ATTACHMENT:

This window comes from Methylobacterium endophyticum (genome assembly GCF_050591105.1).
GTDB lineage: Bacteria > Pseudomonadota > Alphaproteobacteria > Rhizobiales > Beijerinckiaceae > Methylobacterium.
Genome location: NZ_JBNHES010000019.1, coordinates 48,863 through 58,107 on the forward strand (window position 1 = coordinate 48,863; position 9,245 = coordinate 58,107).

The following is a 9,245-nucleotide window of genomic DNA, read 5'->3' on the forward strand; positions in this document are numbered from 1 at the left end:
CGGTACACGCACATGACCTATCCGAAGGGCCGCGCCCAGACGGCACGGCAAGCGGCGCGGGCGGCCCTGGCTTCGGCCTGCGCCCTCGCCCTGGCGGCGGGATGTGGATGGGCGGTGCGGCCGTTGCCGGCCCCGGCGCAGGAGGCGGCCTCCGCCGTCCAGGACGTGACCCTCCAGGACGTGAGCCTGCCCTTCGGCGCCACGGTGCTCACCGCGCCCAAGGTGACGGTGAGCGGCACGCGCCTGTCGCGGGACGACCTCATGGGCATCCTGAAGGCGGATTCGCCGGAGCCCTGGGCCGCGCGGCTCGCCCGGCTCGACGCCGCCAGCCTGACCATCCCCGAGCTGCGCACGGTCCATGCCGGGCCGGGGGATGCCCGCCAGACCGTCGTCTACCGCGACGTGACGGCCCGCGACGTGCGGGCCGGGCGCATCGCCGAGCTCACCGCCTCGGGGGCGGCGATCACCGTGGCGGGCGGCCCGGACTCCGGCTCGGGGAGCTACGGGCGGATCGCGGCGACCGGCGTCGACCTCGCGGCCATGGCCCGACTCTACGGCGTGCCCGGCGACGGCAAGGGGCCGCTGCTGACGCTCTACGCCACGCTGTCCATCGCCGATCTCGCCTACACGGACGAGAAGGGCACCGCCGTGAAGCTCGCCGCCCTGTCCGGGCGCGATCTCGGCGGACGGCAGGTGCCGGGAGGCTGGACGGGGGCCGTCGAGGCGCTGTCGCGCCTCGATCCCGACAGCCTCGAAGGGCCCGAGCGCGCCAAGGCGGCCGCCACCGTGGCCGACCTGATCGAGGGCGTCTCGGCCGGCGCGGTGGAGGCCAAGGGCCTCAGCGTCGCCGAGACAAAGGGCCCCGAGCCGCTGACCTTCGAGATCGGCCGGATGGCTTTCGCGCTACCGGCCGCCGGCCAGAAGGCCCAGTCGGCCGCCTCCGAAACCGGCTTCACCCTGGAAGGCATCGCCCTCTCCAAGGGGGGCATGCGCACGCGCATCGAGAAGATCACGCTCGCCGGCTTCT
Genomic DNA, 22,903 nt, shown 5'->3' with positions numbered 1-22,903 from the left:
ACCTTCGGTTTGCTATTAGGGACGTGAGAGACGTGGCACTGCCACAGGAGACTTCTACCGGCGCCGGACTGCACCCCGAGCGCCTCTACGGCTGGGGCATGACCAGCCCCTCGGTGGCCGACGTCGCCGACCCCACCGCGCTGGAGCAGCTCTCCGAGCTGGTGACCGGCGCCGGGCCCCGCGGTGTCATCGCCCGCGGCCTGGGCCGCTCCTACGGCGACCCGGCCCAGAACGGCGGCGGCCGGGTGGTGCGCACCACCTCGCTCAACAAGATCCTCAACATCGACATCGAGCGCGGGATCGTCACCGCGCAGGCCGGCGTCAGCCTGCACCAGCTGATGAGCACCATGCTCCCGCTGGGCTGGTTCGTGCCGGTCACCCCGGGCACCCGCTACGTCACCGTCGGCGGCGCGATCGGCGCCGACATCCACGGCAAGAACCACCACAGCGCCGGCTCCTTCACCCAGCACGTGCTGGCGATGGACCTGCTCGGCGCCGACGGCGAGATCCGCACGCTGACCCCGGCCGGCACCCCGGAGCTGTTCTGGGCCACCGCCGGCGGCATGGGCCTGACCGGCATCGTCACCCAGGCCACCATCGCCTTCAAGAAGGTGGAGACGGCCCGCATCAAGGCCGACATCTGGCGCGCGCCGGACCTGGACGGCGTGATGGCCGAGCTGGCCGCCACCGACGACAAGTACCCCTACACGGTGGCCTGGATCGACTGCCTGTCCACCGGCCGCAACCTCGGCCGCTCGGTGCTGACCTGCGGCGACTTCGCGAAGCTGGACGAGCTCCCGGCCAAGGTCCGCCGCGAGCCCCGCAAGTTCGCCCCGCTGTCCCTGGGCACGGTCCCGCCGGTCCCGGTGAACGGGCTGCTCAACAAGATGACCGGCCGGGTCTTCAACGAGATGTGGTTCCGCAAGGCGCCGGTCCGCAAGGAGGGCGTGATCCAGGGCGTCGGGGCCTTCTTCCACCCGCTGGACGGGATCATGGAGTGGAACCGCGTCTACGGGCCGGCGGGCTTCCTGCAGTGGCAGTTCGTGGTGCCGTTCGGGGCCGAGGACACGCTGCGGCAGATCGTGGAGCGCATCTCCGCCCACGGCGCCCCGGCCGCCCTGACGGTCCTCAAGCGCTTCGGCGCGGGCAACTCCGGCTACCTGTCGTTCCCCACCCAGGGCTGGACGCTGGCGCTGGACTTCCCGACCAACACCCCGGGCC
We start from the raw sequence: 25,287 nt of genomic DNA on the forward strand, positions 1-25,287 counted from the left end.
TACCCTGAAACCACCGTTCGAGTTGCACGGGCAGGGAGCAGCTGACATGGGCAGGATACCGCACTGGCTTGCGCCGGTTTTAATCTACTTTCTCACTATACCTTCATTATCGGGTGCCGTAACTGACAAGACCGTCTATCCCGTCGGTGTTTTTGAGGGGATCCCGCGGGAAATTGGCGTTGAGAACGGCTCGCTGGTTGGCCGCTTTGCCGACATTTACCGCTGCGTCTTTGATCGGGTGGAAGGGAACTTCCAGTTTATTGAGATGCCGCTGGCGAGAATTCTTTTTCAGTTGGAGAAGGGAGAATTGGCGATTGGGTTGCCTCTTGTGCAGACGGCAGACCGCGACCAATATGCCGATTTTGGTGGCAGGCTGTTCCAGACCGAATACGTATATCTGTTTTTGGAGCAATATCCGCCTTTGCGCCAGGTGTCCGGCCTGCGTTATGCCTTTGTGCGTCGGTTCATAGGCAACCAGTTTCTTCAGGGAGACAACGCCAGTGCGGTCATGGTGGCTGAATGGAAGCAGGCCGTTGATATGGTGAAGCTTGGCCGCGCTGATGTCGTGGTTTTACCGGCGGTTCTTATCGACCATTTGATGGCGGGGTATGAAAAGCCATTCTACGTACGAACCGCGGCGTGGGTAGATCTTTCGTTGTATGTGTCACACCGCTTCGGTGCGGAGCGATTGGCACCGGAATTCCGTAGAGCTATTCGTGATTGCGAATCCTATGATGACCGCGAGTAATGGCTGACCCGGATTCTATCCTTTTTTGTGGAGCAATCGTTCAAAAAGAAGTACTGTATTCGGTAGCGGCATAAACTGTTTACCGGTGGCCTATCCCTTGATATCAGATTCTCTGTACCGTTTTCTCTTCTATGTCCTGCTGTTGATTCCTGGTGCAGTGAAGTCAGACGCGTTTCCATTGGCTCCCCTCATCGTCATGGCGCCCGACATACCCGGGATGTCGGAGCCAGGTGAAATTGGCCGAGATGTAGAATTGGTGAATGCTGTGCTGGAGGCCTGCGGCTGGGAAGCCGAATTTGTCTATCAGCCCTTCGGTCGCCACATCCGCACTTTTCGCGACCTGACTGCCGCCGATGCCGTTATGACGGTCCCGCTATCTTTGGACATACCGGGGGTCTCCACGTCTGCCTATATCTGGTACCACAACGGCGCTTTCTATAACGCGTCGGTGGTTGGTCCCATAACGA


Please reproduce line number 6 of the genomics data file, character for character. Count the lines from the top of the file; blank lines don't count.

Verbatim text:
Genomic DNA, 22,903 nt, shown 5'->3' with positions numbered 1-22,903 from the left: